You may also be interested in my specialist language blog, see here: http://multilingualbychoice.blogspot.com


Project Trilingual: Brain Operating Status: Utterly Uncooperative

I’ve come to recognise that my brain and I want different things. It wants an easy life, I want to cram it full with Spanish. It’s not a happy marriage. But we’re just going to have to stick it out.

Spanish in my head ≠ Spanish on my lips
To foil my efforts of self-advancement, the wobbly grey clump in my skull has installed a scrambling device somewhere between my ‘thought’ Spanish and my ‘spoken’ Spanish. So, when I’m quietly thinking in Spanish, I’m amazingly fluent. All the right words just seen to flock together in a pleasing arrangement, my synapses fire the required grammar at it, and I’ll be holding the most eloquent of conversations. In my head.

But out in the real world, it’s a totally different experience. I sound totally inept. The mutilated utterance that spill from my lips in the presence puzzled-looking people bear no resemblance to the harmonious conversational flow of my imaginary world.

My Spanish conversation teacher back in London, who was originally from Madrid, told me that she used to sit in front of a mirror for hours, talking to herself in English, and that this had helped her a great deal. I think I laughed out loud when she told me this, and dismissed the idea.
But lately…  I’ve been thinking… maybe she was onto something… I may have to report back. Incidentally, if anyone else has tried this, I’d be very interested to hear about it.

A lazy ass gatekeeper
You see, what I want from my brain is to act a bit like passport control and customs operations at the airport. I want all the words, grammar, expressions etc. neatly lined up in single file, properly identified, tagged and content checked before being dispatched into the wild.

But no. My brain is like a garden hose riddled with punctures. Instead of a nice, steady stream emerging from the front end, the blasted thing jerks and splutters, emitting water in trickles and squirts in all directions. And as fast as I’m trying to plug one leak, ten new ones spring up.

How do I turn off  a malfunctioning spellchecker?!
I’ve also noticed that my general performance pattern follows a bell-shaped curve. There’s a halting start to each conversation,  I get better after ten to fifteen minutes (the warm-up phase, I suppose), I peak, and finally, as my powers of concentration start to flag, it becomes a real struggle.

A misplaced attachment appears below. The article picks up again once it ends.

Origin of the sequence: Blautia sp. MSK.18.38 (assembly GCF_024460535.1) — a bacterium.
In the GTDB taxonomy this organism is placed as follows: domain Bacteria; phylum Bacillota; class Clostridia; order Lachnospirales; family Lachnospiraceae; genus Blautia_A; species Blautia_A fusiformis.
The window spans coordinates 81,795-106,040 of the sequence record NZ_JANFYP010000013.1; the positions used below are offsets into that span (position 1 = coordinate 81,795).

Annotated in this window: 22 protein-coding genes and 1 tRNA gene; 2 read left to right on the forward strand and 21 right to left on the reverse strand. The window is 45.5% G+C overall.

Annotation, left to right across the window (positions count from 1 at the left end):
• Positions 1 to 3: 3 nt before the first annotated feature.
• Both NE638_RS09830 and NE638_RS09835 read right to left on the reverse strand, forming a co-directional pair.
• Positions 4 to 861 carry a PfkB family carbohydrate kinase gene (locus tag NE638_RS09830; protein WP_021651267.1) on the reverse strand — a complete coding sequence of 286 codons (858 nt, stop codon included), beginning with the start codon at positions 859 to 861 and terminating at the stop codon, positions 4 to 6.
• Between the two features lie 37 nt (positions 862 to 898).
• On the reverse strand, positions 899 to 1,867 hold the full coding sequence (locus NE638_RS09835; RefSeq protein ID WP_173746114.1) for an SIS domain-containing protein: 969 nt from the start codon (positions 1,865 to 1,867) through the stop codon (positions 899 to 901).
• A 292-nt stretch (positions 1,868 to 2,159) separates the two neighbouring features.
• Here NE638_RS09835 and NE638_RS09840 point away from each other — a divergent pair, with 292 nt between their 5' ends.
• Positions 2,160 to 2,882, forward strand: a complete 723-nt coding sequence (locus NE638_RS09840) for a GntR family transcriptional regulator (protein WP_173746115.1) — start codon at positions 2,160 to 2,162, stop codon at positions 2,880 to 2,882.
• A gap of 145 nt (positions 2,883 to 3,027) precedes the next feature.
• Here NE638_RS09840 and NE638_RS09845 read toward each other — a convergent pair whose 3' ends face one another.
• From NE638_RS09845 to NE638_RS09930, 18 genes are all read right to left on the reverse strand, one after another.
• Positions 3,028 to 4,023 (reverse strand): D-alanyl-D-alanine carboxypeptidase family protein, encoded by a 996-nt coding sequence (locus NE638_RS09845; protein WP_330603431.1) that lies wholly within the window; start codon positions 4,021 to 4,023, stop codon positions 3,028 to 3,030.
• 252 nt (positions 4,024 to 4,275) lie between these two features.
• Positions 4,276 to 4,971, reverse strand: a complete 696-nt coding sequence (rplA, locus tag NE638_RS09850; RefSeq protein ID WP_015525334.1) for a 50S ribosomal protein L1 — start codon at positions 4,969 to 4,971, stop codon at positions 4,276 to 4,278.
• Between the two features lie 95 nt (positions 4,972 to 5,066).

Once I get to this point, my brain plays another one of its prized tricks on me: It kicks into overactive spellchecker mode. We’ve all suffered from the unintended consequences of these creative little programmes when sat in front of our computers… only last week, I was hammering the concluding part of an article into my keyboard, when I mistyped “complete”, which the spellchecker helpfully auto-corrected to “copulate”. Well, my brain pulls the same antics when I’m talking to innocent people, and, unlike when I’m at home working on my tod, on those occasions, there are witnesses. Who are cracking up.

And  because I’m riled and frustrated at this stage, I will switch to English if my conversation partner has a passable command. A total cop out, I realise…

Project Trilingual: The Radio – My Friend and Traitor

About six weeks ago, I acquired a marvel of modern technology called “The Radio”.

Let me explain what prompted this purchase: About 95% of my entertainment and information gathering needs are catered for by The Computer. Courtesy of the internet, I have not used a radio, nor a TV, for that matter, in years, or at least not on a regular basis.

The reason for getting myself a radio was that I’ve been having ongoing problems understanding spoken Spanish, even in instances where the speaker’s pronunciation was crystal clear, and I knew all the vocabulary. I’ve tested this by listening to numerous podcasts, where I was barely able to understand more than the gist, but had no problems at all reading the transcripts. My just brain just wasn’t processing the spoken language very well, and I was still struggling with this after an entire year in Spain.

In my mission to finally crack this, I carry my radio around the flat like a talisman. I listen while cooking, getting dressed, cutting my toenails, washing up, as well as between waking up and actually getting out of bed (some days, this can take hours!!), etc. And I don’t just have it bleating away in the background, I apply myself to listening intently.

Within four weeks of this, there was a notable improvement in my comprehension level, and I’m expecting that, after two to three more months, I will no longer have the processing problem. From then on, I’m hoping, I’ll mainly be focusing on the fun part – assimilating new vocabulary and expressions, and perfecting the art of colocation (learning which words go to together and in what sequences – it’s what makes you express yourself like a native speaker, besides accent and pronunciation).